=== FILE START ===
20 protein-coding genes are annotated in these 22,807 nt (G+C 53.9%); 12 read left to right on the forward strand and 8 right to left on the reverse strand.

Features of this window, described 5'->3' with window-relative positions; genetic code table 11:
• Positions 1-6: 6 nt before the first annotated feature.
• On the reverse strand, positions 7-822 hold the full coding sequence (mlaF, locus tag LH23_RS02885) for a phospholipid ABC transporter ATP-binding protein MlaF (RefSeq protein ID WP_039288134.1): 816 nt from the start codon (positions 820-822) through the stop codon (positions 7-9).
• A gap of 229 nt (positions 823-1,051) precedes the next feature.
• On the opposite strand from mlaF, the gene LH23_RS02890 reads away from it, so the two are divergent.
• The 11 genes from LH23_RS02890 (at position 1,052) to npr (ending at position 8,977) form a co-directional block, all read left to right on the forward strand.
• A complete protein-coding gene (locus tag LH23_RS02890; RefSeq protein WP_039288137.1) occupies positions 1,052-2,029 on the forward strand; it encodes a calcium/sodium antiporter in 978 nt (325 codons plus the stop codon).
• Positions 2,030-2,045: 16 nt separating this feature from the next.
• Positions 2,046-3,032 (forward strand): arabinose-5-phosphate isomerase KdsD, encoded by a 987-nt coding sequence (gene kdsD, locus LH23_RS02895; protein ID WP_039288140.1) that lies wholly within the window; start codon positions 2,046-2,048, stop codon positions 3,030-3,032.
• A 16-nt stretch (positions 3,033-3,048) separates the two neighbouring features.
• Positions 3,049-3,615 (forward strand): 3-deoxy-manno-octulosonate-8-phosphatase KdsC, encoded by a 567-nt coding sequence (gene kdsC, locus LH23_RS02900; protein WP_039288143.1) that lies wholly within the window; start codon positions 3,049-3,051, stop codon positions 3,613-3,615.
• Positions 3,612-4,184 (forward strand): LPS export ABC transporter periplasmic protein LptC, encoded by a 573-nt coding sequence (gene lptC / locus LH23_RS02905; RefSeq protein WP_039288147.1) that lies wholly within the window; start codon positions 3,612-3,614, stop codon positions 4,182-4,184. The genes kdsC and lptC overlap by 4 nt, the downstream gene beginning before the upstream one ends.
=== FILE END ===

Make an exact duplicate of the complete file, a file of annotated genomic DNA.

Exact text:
20 protein-coding genes are annotated in these 22,807 nt (G+C 53.9%); 12 read left to right on the forward strand and 8 right to left on the reverse strand.

Features of this window, described 5'->3' with window-relative positions; genetic code table 11:
• Positions 1-6: 6 nt before the first annotated feature.
• On the reverse strand, positions 7-822 hold the full coding sequence (mlaF, locus tag LH23_RS02885) for a phospholipid ABC transporter ATP-binding protein MlaF (RefSeq protein ID WP_039288134.1): 816 nt from the start codon (positions 820-822) through the stop codon (positions 7-9).
• A gap of 229 nt (positions 823-1,051) precedes the next feature.
• On the opposite strand from mlaF, the gene LH23_RS02890 reads away from it, so the two are divergent.
• The 11 genes from LH23_RS02890 (at position 1,052) to npr (ending at position 8,977) form a co-directional block, all read left to right on the forward strand.
• A complete protein-coding gene (locus tag LH23_RS02890; RefSeq protein WP_039288137.1) occupies positions 1,052-2,029 on the forward strand; it encodes a calcium/sodium antiporter in 978 nt (325 codons plus the stop codon).
• Positions 2,030-2,045: 16 nt separating this feature from the next.
• Positions 2,046-3,032 (forward strand): arabinose-5-phosphate isomerase KdsD, encoded by a 987-nt coding sequence (gene kdsD, locus LH23_RS02895; protein ID WP_039288140.1) that lies wholly within the window; start codon positions 2,046-2,048, stop codon positions 3,030-3,032.
• A 16-nt stretch (positions 3,033-3,048) separates the two neighbouring features.
• Positions 3,049-3,615 (forward strand): 3-deoxy-manno-octulosonate-8-phosphatase KdsC, encoded by a 567-nt coding sequence (gene kdsC, locus LH23_RS02900; protein WP_039288143.1) that lies wholly within the window; start codon positions 3,049-3,051, stop codon positions 3,613-3,615.
• Positions 3,612-4,184 (forward strand): LPS export ABC transporter periplasmic protein LptC, encoded by a 573-nt coding sequence (gene lptC / locus LH23_RS02905; RefSeq protein WP_039288147.1) that lies wholly within the window; start codon positions 3,612-3,614, stop codon positions 4,182-4,184. The genes kdsC and lptC overlap by 4 nt, the downstream gene beginning before the upstream one ends.